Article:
Reports | May 30, 2012 10:20

Anand beats Gelfand in tiebreak, retains world title (VIDEO)

Anand beats Gelfand in tiebreak, retains world title

Viswanathan Anand defeated Boris Gelfand 2.5-1.5 in the rapid tiebreak on Wednesday. The Indian won the World Championship in Moscow and retained his world title for the third time. After winning the 2007 World Championship tournament in Mexico City, Anand defeated Vladimir Kramnik in 2008 and Veselin Topalov in 2010 and now emerged as the winner in Moscow as well.

Gelfand congratulates Anand at the end of the 4th tiebreak game

Event  World Championship MatchPGN via TWIC
Dates May 11th-30th, 2012
Location Moscow, Russia
System Match
Players

Viswanathan Anand & Boris Gelfand

Rate of play 120 minutes for 40 moves, then 60 minutes for 20 moves and then 15 minutes to finish the game with 30 seconds increment from move 61
Prize fund 2.55 million US $ (60% for the winner or 55% if a tiebreak is needed)
More information Read all info here
Videos ChessVibes on YouTube

 

Video of the tiebreak

A very equal match, with two players extremely close to each other in terms of both chess strength and opening preparation, came to an end on Wednesday with a tense rapid tiebreak that was won 2.5-1.5 by Anand. In the State Tretyakov Gallery in central Moscow, hundreds of spectators had come to see the showdown – more than the playing hall could hold. "It went my way," Anand commented afterwards, admitting that a fair share of luck had been involved.

The start of the tiebreak, with Gelfand playing White

Even on this very last day Gelfand didn't really play worse than his opponent, but he needed much more time on the clock. Where Anand showed a "regular" time consumption during his classical games, in the tiebreak the hallmark of his success was his speed.

The games were played at 25 minutes and 10 seconds increment per move. After each encounter there was a 10-minute break in which the players could consult two of their seconds who were backstage. With a clock counting down visibly on stage, this schedule was strictly followed and no incidents occurred.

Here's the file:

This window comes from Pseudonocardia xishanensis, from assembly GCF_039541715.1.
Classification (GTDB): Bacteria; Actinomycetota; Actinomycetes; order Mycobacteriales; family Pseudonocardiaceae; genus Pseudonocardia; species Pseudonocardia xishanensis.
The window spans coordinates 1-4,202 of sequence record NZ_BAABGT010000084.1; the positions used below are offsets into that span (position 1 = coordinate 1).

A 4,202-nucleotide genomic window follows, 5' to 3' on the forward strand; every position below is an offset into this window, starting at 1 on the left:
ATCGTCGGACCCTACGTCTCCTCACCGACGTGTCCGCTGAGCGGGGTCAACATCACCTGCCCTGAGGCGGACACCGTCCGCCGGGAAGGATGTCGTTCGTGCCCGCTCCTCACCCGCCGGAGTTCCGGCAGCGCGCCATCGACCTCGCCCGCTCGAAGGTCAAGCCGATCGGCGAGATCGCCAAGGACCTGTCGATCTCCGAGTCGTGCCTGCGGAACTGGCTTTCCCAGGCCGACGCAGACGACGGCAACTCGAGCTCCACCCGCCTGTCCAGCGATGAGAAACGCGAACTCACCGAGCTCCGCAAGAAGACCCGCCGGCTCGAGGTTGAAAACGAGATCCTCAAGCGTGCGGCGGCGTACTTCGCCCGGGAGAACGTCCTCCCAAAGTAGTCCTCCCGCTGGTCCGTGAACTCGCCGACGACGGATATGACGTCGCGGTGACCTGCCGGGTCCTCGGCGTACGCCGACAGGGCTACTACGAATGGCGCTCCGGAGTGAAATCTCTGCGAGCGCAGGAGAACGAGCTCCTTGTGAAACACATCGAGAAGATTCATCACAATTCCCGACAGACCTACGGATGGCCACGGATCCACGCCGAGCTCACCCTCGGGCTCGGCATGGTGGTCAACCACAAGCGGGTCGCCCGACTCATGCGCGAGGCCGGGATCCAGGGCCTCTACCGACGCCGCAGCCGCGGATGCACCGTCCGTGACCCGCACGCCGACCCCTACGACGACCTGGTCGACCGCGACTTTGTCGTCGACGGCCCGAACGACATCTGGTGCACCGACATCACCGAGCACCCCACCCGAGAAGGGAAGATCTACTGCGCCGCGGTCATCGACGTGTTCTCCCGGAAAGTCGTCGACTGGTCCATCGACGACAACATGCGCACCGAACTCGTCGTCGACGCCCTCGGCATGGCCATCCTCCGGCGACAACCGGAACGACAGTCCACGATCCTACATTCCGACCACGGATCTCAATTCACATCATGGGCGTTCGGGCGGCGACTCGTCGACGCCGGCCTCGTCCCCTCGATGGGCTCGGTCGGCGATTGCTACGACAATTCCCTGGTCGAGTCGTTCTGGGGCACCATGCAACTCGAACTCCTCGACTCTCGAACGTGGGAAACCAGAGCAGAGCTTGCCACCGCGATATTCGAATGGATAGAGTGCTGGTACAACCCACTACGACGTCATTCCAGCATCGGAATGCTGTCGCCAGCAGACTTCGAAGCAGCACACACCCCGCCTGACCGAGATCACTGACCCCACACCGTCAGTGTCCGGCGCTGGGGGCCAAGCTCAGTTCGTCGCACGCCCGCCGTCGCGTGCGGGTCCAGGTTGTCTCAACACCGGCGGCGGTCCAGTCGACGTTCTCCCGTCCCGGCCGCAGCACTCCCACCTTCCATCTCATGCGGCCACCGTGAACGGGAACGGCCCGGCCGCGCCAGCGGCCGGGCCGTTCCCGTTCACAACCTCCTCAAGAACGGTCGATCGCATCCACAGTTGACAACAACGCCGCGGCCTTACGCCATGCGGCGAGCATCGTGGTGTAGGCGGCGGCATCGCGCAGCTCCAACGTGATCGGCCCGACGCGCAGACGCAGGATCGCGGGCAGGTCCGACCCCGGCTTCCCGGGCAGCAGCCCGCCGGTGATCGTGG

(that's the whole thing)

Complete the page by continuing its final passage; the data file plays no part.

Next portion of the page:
FIDE President Kirsan Ilyumzhinov was one of the spectators | Photo Alexey Yushenkov

It was quite a different day from all the others. The level of security was much higher this time, mostly to avoid noise and other disturbances in the playing hall. We filmed the start of game 1 and then went to the press room for a while. When we wanted to film the final part of the game, we were not allowed back into the playing hall. As it turned out, it had been announced – in Russian only – that people could only leave the hall, but not re-enter, during the games.

Just when the guard at the door said njet one more time, we noticed that we were standing right next to Andrei Filatov, the main sponsor of the event. When we explained the situation, he said: "I'm having the same problem!" Amazingly, even the man who paid for everything couldn't get in! However, all this was quickly resolved when we spotted organizer Ilya Levitov in the corridor...

Gelfand started with the white pieces in the first game, which was a very sharp fight. Anand got an advantage, but it seems that with 21...Bxg3 he miscalculated. After 22.Ra3! and especially 27.Rxb7 it was the World Champion who had to watch out. Instead of 28.Qxh6 perhaps with 28.Qd3 Gelfand could have tried for more.

PGN string

Game 1 in progress, this time seen from the stage | Photo Alexey Yushenkov